Tail Amputation in Dogs and Cats

When tail amputation is required in dogs

Tail amputation in dogs and cats involves surgically removing part or all of the tail, for a variety of reasons: severe wounds, tumors and infection.

(We will not talk about tail docking in this article, as it is a controversial topic and is considered unethical by the American Veterinary Medical Association.)

Multiple types of wounds can affect the tail:

  • Bite wounds
  • Self-trauma (compulsive chewing or extreme wagging)
  • Crushing injuries and fractures (e.g., the tail gets caught in a door)
  • Nerve injuries (e.g., the tail gets caught under the tire of a moving vehicle)

The tail is the end part of the spine, so it is full of nerves, and all of these injuries can cause a significant amount of pain. When the wounds cannot be repaired or will not heal, or when the bandage stubbornly falls off, or when a dog wags his tail so hard that the tail keeps getting re-injured, then we may have to resort to tail amputation.

Tumors: A Special Case

Tumors of the tail are rare, but they can lead to a challenging surgery. When we try to remove a tumor, there is very little extra skin to stitch up and close the area. Obviously, the larger the tumor, the harder it is to close the skin.

Ironically, it almost doesn’t matter if the tumor is benign (good) or malignant (bad). It may simply be impossible to close the skin nicely. So in some cases, we may have to sacrifice part of the tail to get rid of the tumor. How much of tail needs to be removed completely depends on the location of the mass.

‘Corkscrew Tail’ in Bulldogs

Bulldogs deserve a special mention here. They have a condition called “corkscrew tail.” In this situation, the tail literally grows inward, and creates a deep skin fold that can get seriously infected. This infection leads to constant irritation, pain and a horrifying smell.

Although daily cleaning, pain medications and antibiotics can provide temporary relief, the only way to cure these dogs is to completely remove the stump. This is a tricky surgery, so please make sure the veterinarian performing the surgery has experience with it.

What to Expect After Surgery

After surgery, your vet may apply a bandage to protect the remaining part of the tail. If the entire tail is amputated, then no bandage will be needed. In either case, your pet will need to wear a plastic cone (aka E collar) to prevent licking of the bandage or the tail.

Whereas your pet may have been scooting to relieve the unbearable itching, it should stop after surgery. That’s a good thing, since it’s extremely difficult to prevent, even for the most attentive pet owner! Your cat or your dog will go home with pain medications and antibiotics, which you should give until they are completely gone.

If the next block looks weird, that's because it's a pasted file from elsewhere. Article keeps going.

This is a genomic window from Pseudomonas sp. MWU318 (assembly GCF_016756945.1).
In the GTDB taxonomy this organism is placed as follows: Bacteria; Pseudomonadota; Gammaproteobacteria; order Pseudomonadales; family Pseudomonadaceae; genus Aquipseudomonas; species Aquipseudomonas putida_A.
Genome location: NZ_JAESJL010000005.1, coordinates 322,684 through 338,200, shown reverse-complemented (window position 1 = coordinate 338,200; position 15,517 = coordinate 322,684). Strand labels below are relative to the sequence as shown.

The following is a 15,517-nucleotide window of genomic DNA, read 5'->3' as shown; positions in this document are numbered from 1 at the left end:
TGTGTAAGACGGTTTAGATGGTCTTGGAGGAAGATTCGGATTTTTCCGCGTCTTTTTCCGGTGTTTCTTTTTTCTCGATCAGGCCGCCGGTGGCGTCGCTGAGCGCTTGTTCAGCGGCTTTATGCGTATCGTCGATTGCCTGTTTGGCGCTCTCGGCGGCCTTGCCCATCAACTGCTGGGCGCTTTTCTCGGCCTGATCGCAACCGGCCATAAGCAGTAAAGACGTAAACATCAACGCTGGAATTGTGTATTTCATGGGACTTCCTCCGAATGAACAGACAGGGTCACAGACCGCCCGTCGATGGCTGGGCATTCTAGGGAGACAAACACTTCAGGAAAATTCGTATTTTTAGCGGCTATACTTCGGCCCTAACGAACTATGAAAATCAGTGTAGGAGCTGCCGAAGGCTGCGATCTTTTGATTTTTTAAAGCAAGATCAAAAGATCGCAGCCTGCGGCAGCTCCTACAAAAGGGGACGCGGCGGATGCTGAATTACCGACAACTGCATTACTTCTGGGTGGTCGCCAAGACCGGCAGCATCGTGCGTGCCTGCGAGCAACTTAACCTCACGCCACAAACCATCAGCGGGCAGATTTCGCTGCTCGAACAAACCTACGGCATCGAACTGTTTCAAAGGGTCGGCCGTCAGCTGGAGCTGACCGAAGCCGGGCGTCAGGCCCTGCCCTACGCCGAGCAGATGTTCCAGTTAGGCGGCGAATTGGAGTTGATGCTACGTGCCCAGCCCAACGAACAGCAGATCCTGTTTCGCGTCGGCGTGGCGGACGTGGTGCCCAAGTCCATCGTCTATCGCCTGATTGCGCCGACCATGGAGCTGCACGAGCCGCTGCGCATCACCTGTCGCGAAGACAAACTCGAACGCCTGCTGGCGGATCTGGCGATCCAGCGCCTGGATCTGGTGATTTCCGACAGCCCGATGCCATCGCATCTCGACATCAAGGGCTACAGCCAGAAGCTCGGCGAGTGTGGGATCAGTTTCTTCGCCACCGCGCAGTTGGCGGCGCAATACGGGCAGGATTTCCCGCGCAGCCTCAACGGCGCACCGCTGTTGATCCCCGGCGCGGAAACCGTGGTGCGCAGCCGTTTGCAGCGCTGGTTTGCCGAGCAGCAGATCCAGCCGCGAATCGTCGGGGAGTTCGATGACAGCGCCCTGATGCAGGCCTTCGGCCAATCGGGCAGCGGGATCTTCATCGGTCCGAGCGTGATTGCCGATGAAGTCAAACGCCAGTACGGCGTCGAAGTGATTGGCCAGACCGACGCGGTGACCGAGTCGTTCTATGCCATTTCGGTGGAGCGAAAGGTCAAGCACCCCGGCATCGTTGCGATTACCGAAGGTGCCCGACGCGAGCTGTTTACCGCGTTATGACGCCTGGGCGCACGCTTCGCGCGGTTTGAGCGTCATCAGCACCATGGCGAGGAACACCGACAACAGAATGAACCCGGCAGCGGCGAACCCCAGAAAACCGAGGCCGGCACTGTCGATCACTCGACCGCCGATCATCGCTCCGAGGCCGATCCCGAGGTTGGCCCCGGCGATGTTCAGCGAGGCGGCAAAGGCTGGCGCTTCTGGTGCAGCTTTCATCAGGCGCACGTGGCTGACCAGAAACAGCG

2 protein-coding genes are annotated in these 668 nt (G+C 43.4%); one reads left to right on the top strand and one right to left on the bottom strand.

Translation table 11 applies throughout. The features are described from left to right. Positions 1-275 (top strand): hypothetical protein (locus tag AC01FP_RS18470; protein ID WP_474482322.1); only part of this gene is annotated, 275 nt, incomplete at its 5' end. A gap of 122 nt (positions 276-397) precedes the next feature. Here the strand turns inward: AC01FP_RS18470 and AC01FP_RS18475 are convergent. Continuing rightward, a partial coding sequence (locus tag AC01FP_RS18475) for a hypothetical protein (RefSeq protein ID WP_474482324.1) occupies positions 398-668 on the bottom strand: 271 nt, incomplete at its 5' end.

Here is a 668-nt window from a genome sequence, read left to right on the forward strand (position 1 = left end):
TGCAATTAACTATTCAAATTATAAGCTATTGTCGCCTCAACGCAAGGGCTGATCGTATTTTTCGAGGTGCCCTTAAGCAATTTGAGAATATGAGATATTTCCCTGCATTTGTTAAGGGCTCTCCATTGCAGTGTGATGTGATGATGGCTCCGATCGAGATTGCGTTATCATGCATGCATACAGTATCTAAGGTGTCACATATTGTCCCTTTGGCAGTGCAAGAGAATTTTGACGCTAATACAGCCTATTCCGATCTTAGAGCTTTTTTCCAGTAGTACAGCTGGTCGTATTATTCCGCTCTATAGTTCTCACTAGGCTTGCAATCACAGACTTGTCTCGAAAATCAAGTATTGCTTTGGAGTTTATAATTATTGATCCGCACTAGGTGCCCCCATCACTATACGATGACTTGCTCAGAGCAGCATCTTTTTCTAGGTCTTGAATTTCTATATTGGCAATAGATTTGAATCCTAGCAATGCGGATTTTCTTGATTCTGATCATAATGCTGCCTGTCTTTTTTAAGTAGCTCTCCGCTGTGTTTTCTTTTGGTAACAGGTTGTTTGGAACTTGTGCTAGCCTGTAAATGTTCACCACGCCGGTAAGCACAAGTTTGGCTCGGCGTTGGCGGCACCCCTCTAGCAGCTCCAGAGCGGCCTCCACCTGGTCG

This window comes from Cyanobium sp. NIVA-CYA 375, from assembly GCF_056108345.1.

Tail amputation in dogs and cats may sound like a drastic measure, but fortunately it will not affect your pet’s quality of life. It will improve it.

Photo: kushwaha/Flickr

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From Around the Web

  • Dawn

    Hi
    My boxer dog Ruby is 11 months old, 3weeks ago she had to gave part of tail removed, this is not healing and has become infected.
    My vet has decided enough us enough and he is going to take the rest of tail off tomorrow.
    Has anyone out there any helpful advice and what I can expect after this surgery.
    She had a tumor on her tail and the vet originally removed just above it, she did not leave it alone, buster collar, bandages etc etc the list would go on and on.
    I have had to take time off work as I cannot leave her. I am at wits end some helpful advice would be greatly appreciated

  • Jeff

    My vet wants to take the tail off my cat because of several small tumors about 5 inches from the base of the tail. We have tried removing just the tumors a few months ago but they came back. A biopsy showed they were cancerous. The cat does not seem in pain. If the tail is removed, should that stop the cancer, or will it just find somewhere else to go (inside the body). I’ve read that after surgey for this type of situation the average life expectancy is only about 4.5 months. Anyone have any advice.

  • Dr. Deb

    Jeff, Your veterinarian certainly seems to be giving you good recommendations. The biopsy should dictate the treatment. The type of tumor obviously matters. If you get good surgical margins with a tail amputation, the kitty’s prognosis can be quite good, again, depending on the type of cancer.

  • jenny lyfield

    can you help my baby ragdoll cat she has lost the skin from the centre of her tail she has full movement but no skin my vet tried stretchung the skin from either end to join in the centre but it did not work.are there any other option as i cannot afford a skin graft $2500 upwards thank you